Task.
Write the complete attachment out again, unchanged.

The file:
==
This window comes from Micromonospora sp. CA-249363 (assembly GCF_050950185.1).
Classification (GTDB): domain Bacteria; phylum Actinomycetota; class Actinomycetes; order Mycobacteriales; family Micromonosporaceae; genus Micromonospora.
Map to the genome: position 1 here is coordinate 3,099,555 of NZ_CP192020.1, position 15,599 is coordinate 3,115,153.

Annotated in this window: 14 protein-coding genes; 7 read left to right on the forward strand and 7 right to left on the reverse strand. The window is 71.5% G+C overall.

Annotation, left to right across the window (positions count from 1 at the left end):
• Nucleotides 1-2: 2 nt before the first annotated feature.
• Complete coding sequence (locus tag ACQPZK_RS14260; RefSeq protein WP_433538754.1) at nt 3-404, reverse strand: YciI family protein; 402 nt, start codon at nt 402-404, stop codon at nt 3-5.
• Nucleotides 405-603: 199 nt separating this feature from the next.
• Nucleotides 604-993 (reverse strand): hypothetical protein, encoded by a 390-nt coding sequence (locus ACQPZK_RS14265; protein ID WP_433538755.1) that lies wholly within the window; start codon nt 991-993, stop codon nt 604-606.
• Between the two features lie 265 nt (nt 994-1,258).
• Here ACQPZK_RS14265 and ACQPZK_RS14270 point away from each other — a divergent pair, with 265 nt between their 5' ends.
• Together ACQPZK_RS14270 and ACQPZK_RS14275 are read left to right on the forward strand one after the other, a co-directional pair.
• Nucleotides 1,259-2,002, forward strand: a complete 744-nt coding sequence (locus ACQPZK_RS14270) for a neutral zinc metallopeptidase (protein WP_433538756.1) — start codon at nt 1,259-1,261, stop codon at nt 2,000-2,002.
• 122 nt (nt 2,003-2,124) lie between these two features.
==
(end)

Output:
This window comes from Micromonospora sp. CA-249363 (assembly GCF_050950185.1).
Classification (GTDB): domain Bacteria; phylum Actinomycetota; class Actinomycetes; order Mycobacteriales; family Micromonosporaceae; genus Micromonospora.
Map to the genome: position 1 here is coordinate 3,099,555 of NZ_CP192020.1, position 15,599 is coordinate 3,115,153.

Annotated in this window: 14 protein-coding genes; 7 read left to right on the forward strand and 7 right to left on the reverse strand. The window is 71.5% G+C overall.

Annotation, left to right across the window (positions count from 1 at the left end):
• Nucleotides 1-2: 2 nt before the first annotated feature.
• Complete coding sequence (locus tag ACQPZK_RS14260; RefSeq protein WP_433538754.1) at nt 3-404, reverse strand: YciI family protein; 402 nt, start codon at nt 402-404, stop codon at nt 3-5.
• Nucleotides 405-603: 199 nt separating this feature from the next.
• Nucleotides 604-993 (reverse strand): hypothetical protein, encoded by a 390-nt coding sequence (locus ACQPZK_RS14265; protein ID WP_433538755.1) that lies wholly within the window; start codon nt 991-993, stop codon nt 604-606.
• Between the two features lie 265 nt (nt 994-1,258).
• Here ACQPZK_RS14265 and ACQPZK_RS14270 point away from each other — a divergent pair, with 265 nt between their 5' ends.
• Together ACQPZK_RS14270 and ACQPZK_RS14275 are read left to right on the forward strand one after the other, a co-directional pair.
• Nucleotides 1,259-2,002, forward strand: a complete 744-nt coding sequence (locus ACQPZK_RS14270) for a neutral zinc metallopeptidase (protein WP_433538756.1) — start codon at nt 1,259-1,261, stop codon at nt 2,000-2,002.
• 122 nt (nt 2,003-2,124) lie between these two features.